Even if McKern had only appeared in the one episode, ‘The Chimes Of Big Ben’, the future Rumpole Of The Bailey actor would still have topped the list thanks to his gregarious and lovable performance as Number Two. “Tip top!” he roars at Number Six as our intrepid hero enters an art competition. McKern’s chumminess borders on disinterest in Six’s actual motivations behind his resignation – he would seemingly rather befriend than understand. Even when McGoohan’s character figures out the rouse (being tricked into thinking he was back in Blighty), McKern’s Two sighs wistfully and gets on with his life.

Though getting on with his life would actually mean an audacious return for the brain-scratching two-part finale. Filmed immediately after his first appearance but broadcast some fourteen after, ‘Once Upon A Time’ would see the on screen battle between the two men spill over into reality. McKern suffered a breakdown at the hands of McGoohan who, by that time, was dreadfully dictatorial and drinking (but still charming to many); pushing everyone to their very limits.

But it was here where the viciousness of McKern’s man in charge raised its head in a final attempt to squeeze Six into confessing. Of course, a confession did not arise and the episode was pretty much two men fighting for forty minutes or so as Six regressed to childhood and grew up again. Cage fighting would never be this entertaining again.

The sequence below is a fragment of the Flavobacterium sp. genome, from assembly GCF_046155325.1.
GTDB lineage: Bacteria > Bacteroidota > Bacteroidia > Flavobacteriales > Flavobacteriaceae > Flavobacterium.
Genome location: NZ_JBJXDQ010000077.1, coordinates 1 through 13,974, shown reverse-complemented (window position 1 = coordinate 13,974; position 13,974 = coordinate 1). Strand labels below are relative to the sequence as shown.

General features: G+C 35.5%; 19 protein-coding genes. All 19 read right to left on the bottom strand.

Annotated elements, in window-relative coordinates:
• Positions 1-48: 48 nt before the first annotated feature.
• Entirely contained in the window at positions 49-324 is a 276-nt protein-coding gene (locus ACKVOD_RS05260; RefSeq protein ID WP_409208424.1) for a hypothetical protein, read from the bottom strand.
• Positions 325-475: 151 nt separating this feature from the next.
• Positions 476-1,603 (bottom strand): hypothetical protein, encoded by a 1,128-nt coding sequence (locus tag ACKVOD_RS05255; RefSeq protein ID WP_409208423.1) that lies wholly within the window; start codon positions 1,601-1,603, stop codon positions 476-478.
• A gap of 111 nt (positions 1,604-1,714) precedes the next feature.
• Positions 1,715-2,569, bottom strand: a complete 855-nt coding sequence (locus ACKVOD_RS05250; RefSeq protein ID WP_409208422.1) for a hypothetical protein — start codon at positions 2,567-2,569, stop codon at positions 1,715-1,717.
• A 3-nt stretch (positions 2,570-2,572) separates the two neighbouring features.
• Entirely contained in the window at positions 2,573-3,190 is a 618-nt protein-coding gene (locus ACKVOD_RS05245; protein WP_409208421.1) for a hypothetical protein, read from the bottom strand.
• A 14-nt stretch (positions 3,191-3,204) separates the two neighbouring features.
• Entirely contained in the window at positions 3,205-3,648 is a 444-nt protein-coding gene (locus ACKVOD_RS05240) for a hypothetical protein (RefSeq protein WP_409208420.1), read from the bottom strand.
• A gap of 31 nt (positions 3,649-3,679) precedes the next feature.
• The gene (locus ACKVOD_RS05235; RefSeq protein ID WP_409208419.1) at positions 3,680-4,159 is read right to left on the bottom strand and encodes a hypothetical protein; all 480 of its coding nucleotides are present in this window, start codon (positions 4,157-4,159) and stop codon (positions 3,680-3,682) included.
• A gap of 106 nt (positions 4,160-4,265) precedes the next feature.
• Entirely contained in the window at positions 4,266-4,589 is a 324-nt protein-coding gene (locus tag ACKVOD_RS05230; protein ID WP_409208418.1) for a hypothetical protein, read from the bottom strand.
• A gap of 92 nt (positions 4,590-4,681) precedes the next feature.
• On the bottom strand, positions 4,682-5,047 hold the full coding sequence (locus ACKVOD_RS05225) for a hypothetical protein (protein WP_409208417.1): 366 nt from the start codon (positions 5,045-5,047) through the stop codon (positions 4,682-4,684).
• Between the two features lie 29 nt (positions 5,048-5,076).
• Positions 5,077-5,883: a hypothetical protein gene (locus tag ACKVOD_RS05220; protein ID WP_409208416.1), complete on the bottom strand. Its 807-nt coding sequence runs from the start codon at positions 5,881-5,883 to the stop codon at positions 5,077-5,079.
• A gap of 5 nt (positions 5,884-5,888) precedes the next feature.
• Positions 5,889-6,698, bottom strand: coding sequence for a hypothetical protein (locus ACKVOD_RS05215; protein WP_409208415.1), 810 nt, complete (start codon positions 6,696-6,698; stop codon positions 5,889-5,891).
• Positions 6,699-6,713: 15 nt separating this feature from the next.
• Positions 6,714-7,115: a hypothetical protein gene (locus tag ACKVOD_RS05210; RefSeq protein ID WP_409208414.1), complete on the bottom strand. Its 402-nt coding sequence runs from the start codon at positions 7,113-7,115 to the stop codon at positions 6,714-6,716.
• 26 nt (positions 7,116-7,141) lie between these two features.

Heart problems ensued for the Aussie actor though McGoohan was keen to push on and their friendship died. Oddly McKern was persuaded to return for ‘Fall Out’, the show’s final episode (both in production and airdate). Cleaned up and beardless, McKern was a new man. As was his Number Two.

After dying at the hands of Six, he is resurrected and, ultimately, joins our nameless prisoner in his attempt to be free. The final scenes see him pin-stripe suited up and toddling off to Parliament, a reminder of the political nature of the show. Was he an MP? A Civil servant? Who knows, but chillingly, after his experiences in The Village, he returns to his previous life, not embarking on a new one. The mirror image of Number Six.


Buy the complete series on Blu-ray on Amazon.

What are your memories of The Prisoner? Let us know below…